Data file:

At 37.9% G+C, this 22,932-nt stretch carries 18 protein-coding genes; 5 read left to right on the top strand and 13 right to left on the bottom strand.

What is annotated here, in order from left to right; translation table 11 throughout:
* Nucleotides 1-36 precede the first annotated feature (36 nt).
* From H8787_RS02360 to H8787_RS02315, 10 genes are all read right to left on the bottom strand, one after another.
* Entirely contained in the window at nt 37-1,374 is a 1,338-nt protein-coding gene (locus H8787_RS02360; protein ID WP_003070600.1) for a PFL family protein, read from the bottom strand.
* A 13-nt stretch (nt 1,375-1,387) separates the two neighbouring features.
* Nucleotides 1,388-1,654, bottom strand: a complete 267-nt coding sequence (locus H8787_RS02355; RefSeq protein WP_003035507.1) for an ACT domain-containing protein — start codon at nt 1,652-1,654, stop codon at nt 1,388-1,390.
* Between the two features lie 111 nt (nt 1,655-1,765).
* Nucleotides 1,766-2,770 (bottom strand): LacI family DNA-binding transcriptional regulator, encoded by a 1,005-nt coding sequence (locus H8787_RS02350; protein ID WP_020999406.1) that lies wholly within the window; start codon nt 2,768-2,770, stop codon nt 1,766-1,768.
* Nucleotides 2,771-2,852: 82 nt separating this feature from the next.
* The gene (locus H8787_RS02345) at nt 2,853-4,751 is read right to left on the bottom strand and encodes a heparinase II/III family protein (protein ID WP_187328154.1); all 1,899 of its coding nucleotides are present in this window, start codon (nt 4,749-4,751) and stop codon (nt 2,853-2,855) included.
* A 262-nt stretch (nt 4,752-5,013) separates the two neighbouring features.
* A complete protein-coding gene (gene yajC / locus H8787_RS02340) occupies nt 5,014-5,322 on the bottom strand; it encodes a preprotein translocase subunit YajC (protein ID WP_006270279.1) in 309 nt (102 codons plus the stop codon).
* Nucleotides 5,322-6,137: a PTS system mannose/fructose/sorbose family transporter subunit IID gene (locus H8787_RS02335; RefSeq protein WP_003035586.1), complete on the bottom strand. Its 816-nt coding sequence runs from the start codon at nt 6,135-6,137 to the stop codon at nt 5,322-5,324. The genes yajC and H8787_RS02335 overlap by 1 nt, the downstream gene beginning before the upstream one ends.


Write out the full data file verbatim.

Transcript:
At 37.9% G+C, this 22,932-nt stretch carries 18 protein-coding genes; 5 read left to right on the top strand and 13 right to left on the bottom strand.

What is annotated here, in order from left to right; translation table 11 throughout:
* Nucleotides 1-36 precede the first annotated feature (36 nt).
* From H8787_RS02360 to H8787_RS02315, 10 genes are all read right to left on the bottom strand, one after another.
* Entirely contained in the window at nt 37-1,374 is a 1,338-nt protein-coding gene (locus H8787_RS02360; protein ID WP_003070600.1) for a PFL family protein, read from the bottom strand.
* A 13-nt stretch (nt 1,375-1,387) separates the two neighbouring features.
* Nucleotides 1,388-1,654, bottom strand: a complete 267-nt coding sequence (locus H8787_RS02355; RefSeq protein WP_003035507.1) for an ACT domain-containing protein — start codon at nt 1,652-1,654, stop codon at nt 1,388-1,390.
* Between the two features lie 111 nt (nt 1,655-1,765).
* Nucleotides 1,766-2,770 (bottom strand): LacI family DNA-binding transcriptional regulator, encoded by a 1,005-nt coding sequence (locus H8787_RS02350; protein ID WP_020999406.1) that lies wholly within the window; start codon nt 2,768-2,770, stop codon nt 1,766-1,768.
* Nucleotides 2,771-2,852: 82 nt separating this feature from the next.
* The gene (locus H8787_RS02345) at nt 2,853-4,751 is read right to left on the bottom strand and encodes a heparinase II/III family protein (protein ID WP_187328154.1); all 1,899 of its coding nucleotides are present in this window, start codon (nt 4,749-4,751) and stop codon (nt 2,853-2,855) included.
* A 262-nt stretch (nt 4,752-5,013) separates the two neighbouring features.
* A complete protein-coding gene (gene yajC / locus H8787_RS02340) occupies nt 5,014-5,322 on the bottom strand; it encodes a preprotein translocase subunit YajC (protein ID WP_006270279.1) in 309 nt (102 codons plus the stop codon).
* Nucleotides 5,322-6,137: a PTS system mannose/fructose/sorbose family transporter subunit IID gene (locus H8787_RS02335; RefSeq protein WP_003035586.1), complete on the bottom strand. Its 816-nt coding sequence runs from the start codon at nt 6,135-6,137 to the stop codon at nt 5,322-5,324. The genes yajC and H8787_RS02335 overlap by 1 nt, the downstream gene beginning before the upstream one ends.